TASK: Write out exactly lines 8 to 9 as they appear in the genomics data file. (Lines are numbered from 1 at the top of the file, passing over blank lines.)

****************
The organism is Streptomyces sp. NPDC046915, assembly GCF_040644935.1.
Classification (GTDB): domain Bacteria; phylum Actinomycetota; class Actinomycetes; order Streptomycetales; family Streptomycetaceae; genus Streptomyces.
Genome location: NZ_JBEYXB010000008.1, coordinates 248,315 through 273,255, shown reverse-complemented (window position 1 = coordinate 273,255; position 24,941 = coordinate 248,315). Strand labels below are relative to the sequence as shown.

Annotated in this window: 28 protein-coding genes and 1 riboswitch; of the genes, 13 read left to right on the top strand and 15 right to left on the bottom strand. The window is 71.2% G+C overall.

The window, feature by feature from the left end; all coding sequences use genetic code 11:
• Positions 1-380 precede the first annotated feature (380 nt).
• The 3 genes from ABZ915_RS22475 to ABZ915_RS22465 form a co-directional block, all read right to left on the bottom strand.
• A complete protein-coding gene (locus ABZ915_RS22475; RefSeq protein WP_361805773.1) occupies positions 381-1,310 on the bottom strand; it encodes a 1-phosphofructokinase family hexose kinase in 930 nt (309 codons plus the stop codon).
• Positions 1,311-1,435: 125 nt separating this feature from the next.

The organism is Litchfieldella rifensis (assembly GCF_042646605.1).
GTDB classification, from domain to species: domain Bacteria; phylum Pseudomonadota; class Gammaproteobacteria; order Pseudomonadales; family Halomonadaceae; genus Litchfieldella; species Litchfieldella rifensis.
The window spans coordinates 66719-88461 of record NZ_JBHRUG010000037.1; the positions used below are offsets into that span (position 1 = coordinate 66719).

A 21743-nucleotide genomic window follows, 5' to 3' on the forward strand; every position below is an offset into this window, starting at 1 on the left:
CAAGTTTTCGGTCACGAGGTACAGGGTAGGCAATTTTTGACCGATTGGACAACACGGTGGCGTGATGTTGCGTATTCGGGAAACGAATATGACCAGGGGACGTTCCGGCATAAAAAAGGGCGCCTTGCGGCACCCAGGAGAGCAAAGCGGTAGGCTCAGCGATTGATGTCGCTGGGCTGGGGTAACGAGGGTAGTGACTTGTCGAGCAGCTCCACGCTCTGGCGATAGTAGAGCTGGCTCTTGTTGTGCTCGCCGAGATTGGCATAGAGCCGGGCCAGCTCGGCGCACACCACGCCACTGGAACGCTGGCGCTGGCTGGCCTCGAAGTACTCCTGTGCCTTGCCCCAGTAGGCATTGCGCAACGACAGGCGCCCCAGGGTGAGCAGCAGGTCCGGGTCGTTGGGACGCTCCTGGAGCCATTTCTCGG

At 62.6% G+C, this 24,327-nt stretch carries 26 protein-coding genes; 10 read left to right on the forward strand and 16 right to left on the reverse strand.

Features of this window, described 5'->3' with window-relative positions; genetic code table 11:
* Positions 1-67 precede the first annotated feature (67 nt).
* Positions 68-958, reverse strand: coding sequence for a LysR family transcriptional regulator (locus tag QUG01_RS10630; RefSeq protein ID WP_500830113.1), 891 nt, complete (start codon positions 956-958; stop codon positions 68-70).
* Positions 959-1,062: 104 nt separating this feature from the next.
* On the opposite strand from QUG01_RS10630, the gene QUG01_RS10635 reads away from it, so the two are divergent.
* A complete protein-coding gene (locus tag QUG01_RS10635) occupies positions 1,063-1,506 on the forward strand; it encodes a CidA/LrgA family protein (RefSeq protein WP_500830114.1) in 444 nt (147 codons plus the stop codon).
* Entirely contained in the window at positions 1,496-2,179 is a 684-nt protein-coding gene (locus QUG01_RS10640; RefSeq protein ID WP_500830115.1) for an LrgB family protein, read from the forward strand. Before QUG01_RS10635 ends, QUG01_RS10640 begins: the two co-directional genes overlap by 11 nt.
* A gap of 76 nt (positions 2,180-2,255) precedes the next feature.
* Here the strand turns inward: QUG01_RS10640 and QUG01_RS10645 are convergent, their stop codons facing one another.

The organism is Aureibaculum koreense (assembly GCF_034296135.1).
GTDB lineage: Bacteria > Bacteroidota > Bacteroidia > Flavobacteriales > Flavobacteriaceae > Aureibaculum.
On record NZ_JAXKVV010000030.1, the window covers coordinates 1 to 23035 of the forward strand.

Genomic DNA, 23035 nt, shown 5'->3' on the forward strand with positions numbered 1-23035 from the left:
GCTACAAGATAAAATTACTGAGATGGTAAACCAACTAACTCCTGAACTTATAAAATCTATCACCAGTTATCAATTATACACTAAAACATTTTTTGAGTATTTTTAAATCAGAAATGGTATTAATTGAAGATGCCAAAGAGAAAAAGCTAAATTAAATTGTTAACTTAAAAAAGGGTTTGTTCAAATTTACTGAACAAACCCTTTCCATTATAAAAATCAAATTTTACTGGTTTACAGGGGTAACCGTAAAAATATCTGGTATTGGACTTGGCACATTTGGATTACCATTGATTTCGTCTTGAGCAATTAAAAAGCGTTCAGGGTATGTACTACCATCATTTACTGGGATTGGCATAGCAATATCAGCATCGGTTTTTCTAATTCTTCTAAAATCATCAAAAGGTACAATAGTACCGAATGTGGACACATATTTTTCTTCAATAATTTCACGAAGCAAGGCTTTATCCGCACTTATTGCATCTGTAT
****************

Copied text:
• A complete protein-coding gene (locus ABZ915_RS22475; RefSeq protein WP_361805773.1) occupies positions 381-1,310 on the bottom strand; it encodes a 1-phosphofructokinase family hexose kinase in 930 nt (309 codons plus the stop codon).
• Positions 1,311-1,435: 125 nt separating this feature from the next.